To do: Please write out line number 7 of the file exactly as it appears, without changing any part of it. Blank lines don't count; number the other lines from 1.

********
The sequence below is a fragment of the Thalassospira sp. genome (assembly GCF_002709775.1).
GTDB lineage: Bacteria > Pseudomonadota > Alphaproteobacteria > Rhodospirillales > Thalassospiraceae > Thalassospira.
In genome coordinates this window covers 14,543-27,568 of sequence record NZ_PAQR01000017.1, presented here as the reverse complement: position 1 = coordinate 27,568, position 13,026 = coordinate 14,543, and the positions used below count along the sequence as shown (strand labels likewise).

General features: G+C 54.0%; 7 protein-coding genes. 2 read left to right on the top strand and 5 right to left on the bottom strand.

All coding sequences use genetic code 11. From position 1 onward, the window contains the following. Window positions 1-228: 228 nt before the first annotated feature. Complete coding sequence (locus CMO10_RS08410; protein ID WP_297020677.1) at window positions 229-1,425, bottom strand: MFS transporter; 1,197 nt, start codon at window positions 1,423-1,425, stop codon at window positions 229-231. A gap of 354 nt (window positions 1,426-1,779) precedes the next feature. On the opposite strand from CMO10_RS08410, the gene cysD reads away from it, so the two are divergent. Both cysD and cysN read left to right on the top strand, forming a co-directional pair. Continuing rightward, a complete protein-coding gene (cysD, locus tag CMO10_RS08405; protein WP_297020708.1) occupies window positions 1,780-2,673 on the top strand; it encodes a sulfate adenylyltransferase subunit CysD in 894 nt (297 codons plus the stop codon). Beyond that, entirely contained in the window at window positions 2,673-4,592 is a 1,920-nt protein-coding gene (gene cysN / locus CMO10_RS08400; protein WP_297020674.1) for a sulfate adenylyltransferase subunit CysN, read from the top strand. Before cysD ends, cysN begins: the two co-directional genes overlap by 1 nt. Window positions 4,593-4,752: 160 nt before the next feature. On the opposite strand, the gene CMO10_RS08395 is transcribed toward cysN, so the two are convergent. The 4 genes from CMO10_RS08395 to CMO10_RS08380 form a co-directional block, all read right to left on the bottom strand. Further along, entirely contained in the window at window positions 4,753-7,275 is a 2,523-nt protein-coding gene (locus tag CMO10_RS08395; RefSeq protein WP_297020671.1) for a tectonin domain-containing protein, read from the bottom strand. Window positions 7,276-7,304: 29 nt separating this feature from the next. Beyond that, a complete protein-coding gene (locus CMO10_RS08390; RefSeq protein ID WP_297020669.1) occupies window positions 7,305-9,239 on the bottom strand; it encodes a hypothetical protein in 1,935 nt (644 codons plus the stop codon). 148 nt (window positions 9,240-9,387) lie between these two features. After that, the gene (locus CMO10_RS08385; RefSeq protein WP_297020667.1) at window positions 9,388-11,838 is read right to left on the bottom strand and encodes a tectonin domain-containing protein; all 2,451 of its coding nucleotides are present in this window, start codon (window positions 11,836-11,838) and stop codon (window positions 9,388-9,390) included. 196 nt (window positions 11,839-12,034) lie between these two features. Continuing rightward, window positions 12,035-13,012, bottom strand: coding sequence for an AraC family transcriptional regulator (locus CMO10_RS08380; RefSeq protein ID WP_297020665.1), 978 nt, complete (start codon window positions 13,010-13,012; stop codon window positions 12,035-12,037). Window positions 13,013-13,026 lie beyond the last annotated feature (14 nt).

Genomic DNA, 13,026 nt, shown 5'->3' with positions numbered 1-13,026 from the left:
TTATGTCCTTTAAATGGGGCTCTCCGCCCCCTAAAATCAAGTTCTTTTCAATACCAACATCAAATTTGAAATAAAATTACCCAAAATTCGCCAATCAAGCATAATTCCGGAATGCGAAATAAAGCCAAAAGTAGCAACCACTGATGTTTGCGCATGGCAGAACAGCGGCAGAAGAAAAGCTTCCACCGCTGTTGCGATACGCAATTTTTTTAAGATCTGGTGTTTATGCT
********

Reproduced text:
TTATGTCCTTTAAATGGGGCTCTCCGCCCCCTAAAATCAAGTTCTTTTCAATACCAACATCAAATTTGAAATAAAATTACCCAAAATTCGCCAATCAAGCATAATTCCGGAATGCGAAATAAAGCCAAAAGTAGCAACCACTGATGTTTGCGCATGGCAGAACAGCGGCAGAAGAAAAGCTTCCACCGCTGTTGCGATACGCAATTTTTTTAAGATCTGGTGTTTATGCT